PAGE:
When primary series The Amazing Spider-Man reached issue #545 (December 2007), Marvel dropped its spin-off ongoing series and instead began publishing The Amazing Spider-Man three times monthly, beginning with #546–548 (all January 2008).[38] The three times monthly scheduling of The Amazing Spider-Man lasted until November 2010 when the comic book was increased from 22 pages to 30 pages each issue and published only twice a month, beginning with #648–649 (both November 2010).[39][40] The following year, Marvel launched Avenging Spider-Man as the first spinoff ongoing series in addition to the still twice monthly The Amazing Spider-Man since the previous ones were cancelled at the end of 2007.[38] The Amazing series temporarily ended with issue #700 in December 2012, and was replaced by The Superior Spider-Man, which had Doctor Octopus serve as the new Spider-Man, having taken over Peter Parker's body. Superior was an enormous commercial success for Marvel,[41] and ran for 31-issue before the real Peter Parker returned in a newly relaunched The Amazing Spider-Man #1 in April 2014.[42]
In France, some Christian families, on the night of All Hallows' Eve, prayed beside the graves of their loved ones, setting down dishes full of milk for them.[100] On Halloween, in Italy, some families left a large meal out for ghosts of their passed relatives, before they departed for church services.[112] In Spain, on this night, special pastries are baked, known as "bones of the holy" (Spanish: Huesos de Santo) and put them on the graves of the churchyard, a practice that continues to this day.[113]

This Spider-Man toy transforms into a streamlined futuristic "Spider-Car" based loosely on a Peugeot 908 V12 HDi DPFS LeMans-style racer. It is fairly compact and unfolds into a roughly 7" tall robot with much more angular features than the original motorcycle version. Unlike nearly every other Crossovers figure, this one lacks a gimmick of any kind other than being a transforming Spider-Man.

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If you're a gym rat and you've got the six pack to show it, then we ALL know there's only one costume for you—a Greek Spartan warrior! You could be just like King Leonidas in The 300 and vanquish your opponents on the battlefield...or even defeat them on the dance floor if you know a move or two. And it won't matter if you're looking for admiration from goddesses, kings and queens, or your fellow warriors. Because when you're dressed in this costume, you're not going to be leaving a whole lot to the imagination!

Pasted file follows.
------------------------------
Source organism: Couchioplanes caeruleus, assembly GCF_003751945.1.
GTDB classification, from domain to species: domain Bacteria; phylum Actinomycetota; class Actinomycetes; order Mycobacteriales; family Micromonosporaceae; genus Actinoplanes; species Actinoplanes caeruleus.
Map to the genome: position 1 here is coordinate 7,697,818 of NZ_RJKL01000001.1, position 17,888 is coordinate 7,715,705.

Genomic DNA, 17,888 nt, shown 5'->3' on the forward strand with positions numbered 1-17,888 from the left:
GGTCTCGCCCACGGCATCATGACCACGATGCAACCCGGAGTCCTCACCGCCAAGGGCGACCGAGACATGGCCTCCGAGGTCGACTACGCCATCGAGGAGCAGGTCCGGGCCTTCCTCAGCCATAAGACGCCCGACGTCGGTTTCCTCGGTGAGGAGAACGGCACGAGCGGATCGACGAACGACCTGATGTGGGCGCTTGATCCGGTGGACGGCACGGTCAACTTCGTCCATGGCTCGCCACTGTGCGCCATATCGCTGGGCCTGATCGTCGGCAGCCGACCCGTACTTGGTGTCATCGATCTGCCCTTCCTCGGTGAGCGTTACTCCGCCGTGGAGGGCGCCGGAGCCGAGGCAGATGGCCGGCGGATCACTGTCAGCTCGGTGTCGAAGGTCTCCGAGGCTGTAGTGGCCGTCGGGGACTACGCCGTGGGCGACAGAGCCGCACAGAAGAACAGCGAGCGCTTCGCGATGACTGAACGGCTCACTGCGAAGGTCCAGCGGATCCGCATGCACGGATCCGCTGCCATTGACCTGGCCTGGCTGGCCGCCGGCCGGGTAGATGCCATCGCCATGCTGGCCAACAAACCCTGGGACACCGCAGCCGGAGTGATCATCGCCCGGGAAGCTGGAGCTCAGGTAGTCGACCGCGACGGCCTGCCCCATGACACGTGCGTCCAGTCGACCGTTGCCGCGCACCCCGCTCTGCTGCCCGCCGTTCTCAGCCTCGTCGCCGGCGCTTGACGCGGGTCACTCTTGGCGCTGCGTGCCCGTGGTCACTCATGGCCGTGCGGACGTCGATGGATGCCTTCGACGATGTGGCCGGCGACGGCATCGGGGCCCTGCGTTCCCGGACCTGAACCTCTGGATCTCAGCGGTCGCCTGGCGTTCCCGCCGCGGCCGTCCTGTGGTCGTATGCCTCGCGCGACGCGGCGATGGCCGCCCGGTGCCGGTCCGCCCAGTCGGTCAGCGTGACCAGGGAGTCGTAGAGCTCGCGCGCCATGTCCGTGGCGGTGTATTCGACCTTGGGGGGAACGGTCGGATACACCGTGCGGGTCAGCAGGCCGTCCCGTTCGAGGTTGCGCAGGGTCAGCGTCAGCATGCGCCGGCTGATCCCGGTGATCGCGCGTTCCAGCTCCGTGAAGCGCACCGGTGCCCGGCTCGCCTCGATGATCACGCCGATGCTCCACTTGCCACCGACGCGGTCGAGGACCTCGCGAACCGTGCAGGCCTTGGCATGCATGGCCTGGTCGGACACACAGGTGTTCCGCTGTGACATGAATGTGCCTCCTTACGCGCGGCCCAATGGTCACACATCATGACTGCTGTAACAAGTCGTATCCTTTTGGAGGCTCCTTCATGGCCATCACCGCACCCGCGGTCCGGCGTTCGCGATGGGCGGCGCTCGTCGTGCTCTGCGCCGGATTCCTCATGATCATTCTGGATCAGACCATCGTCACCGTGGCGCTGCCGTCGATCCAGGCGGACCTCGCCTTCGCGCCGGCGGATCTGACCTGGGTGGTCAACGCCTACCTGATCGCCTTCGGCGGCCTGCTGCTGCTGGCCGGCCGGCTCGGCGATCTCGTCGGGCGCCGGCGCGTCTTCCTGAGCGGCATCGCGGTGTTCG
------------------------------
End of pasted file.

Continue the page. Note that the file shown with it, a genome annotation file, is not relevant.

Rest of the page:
Many new openly gay, lesbian and bisexual characters have since emerged in superhero fiction, such as Gen¹³'s Rainmaker, Apollo and Midnighter of The Authority, and Wiccan and Hulkling of the Young Avengers. Notable transgender or gender bending characters are fewer in number by comparison: the alter ego of superheroine Zsazsa Zaturnnah, a seminal character in Philippine popular culture,[63] is an effeminate gay man who transforms into a female superhuman after ingesting a magical stone. Desire from Neil Gaiman's The Sandman series and Xavin from the Runaways are both characters who could (and often) change their gender at will. Alysia Yeoh, a supporting character created by writer Gail Simone for the Batgirl ongoing series published by DC Comics, received substantial media attention in 2011 for being the first major transgender character written in a contemporary context in a mainstream American comic book.[64]
In this example, the objects or instances are the individual superheroes described by the class Superhero. There could be an Ironman object, a Wonder Woman object, a Batman object, or a Spiderman object. The class Superhero associates certain attributes and methods with the superhero objects. For this example, each superhero will have the following attributes: strength, superpower, costume color, secret identity, points, and health. Additionally, each superhero will have the following methods (or actions): attack and heal.

The practice may have originated in a Celtic festival, held on 31 October–1 November, to mark the beginning of winter. It was called Samhain in Ireland, Scotland and the Isle of Man, and Calan Gaeaf in Wales, Cornwall and Brittany. The festival is believed to have pre-Christian roots. After the Christianization of Ireland in the 5th century, some of these customs may have been retained in the Christian observance of All Hallows' Eve in that region—which continued to be called Samhain/Calan Gaeaf—blending the traditions of their ancestors with Christian ones.[2][3] It was seen as a liminal time, when the spirits or fairies (the Aos Sí), and the souls of the dead, could more easily come into our world.[4] It was believed that the Aos Sí needed to be propitiated to ensure that the people and their livestock survived the winter.

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